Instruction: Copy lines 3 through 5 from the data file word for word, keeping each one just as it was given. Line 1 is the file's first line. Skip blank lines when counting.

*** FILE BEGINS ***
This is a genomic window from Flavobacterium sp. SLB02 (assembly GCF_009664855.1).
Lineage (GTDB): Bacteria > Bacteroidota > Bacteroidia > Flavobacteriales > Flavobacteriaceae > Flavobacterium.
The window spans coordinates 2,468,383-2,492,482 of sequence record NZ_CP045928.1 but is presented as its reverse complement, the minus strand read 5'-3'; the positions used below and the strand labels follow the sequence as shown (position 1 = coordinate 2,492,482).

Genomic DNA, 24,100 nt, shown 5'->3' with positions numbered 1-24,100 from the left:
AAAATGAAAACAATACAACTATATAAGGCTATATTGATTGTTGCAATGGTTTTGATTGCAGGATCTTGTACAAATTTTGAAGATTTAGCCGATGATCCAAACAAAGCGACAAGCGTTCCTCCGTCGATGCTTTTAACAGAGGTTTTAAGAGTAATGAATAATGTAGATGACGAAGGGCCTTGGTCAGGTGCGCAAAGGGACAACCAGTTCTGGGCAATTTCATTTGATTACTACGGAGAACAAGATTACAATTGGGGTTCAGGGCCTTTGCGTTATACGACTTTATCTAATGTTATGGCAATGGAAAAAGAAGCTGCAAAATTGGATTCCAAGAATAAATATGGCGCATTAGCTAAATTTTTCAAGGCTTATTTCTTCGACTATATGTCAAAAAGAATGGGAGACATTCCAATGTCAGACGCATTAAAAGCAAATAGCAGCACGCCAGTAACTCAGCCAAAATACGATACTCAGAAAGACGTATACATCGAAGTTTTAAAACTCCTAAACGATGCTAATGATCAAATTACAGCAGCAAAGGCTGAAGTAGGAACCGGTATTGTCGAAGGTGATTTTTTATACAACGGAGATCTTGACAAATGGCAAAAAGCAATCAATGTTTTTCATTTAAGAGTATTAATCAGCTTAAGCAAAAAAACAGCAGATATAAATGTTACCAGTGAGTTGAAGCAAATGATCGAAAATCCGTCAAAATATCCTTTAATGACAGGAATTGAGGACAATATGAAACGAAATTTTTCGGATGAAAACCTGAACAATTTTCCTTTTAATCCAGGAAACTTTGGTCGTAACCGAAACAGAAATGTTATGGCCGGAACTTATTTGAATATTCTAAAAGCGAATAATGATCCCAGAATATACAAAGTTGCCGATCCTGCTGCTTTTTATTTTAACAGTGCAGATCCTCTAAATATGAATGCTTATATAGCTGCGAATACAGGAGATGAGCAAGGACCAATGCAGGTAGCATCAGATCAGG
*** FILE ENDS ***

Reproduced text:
The window spans coordinates 2,468,383-2,492,482 of sequence record NZ_CP045928.1 but is presented as its reverse complement, the minus strand read 5'-3'; the positions used below and the strand labels follow the sequence as shown (position 1 = coordinate 2,492,482).

Genomic DNA, 24,100 nt, shown 5'->3' with positions numbered 1-24,100 from the left:
AAAATGAAAACAATACAACTATATAAGGCTATATTGATTGTTGCAATGGTTTTGATTGCAGGATCTTGTACAAATTTTGAAGATTTAGCCGATGATCCAAACAAAGCGACAAGCGTTCCTCCGTCGATGCTTTTAACAGAGGTTTTAAGAGTAATGAATAATGTAGATGACGAAGGGCCTTGGTCAGGTGCGCAAAGGGACAACCAGTTCTGGGCAATTTCATTTGATTACTACGGAGAACAAGATTACAATTGGGGTTCAGGGCCTTTGCGTTATACGACTTTATCTAATGTTATGGCAATGGAAAAAGAAGCTGCAAAATTGGATTCCAAGAATAAATATGGCGCATTAGCTAAATTTTTCAAGGCTTATTTCTTCGACTATATGTCAAAAAGAATGGGAGACATTCCAATGTCAGACGCATTAAAAGCAAATAGCAGCACGCCAGTAACTCAGCCAAAATACGATACTCAGAAAGACGTATACATCGAAGTTTTAAAACTCCTAAACGATGCTAATGATCAAATTACAGCAGCAAAGGCTGAAGTAGGAACCGGTATTGTCGAAGGTGATTTTTTATACAACGGAGATCTTGACAAATGGCAAAAAGCAATCAATGTTTTTCATTTAAGAGTATTAATCAGCTTAAGCAAAAAAACAGCAGATATAAATGTTACCAGTGAGTTGAAGCAAATGATCGAAAATCCGTCAAAATATCCTTTAATGACAGGAATTGAGGACAATATGAAACGAAATTTTTCGGATGAAAACCTGAACAATTTTCCTTTTAATCCAGGAAACTTTGGTCGTAACCGAAACAGAAATGTTATGGCCGGAACTTATTTGAATATTCTAAAAGCGAATAATGATCCCAGAATATACAAAGTTGCCGATCCTGCTGCTTTTTATTTTAACAGTGCAGATCCTCTAAATATGAATGCTTATATAGCTGCGAATACAGGAGATGAGCAAGGACCAATGCAGGTAGCATCAGATCAGG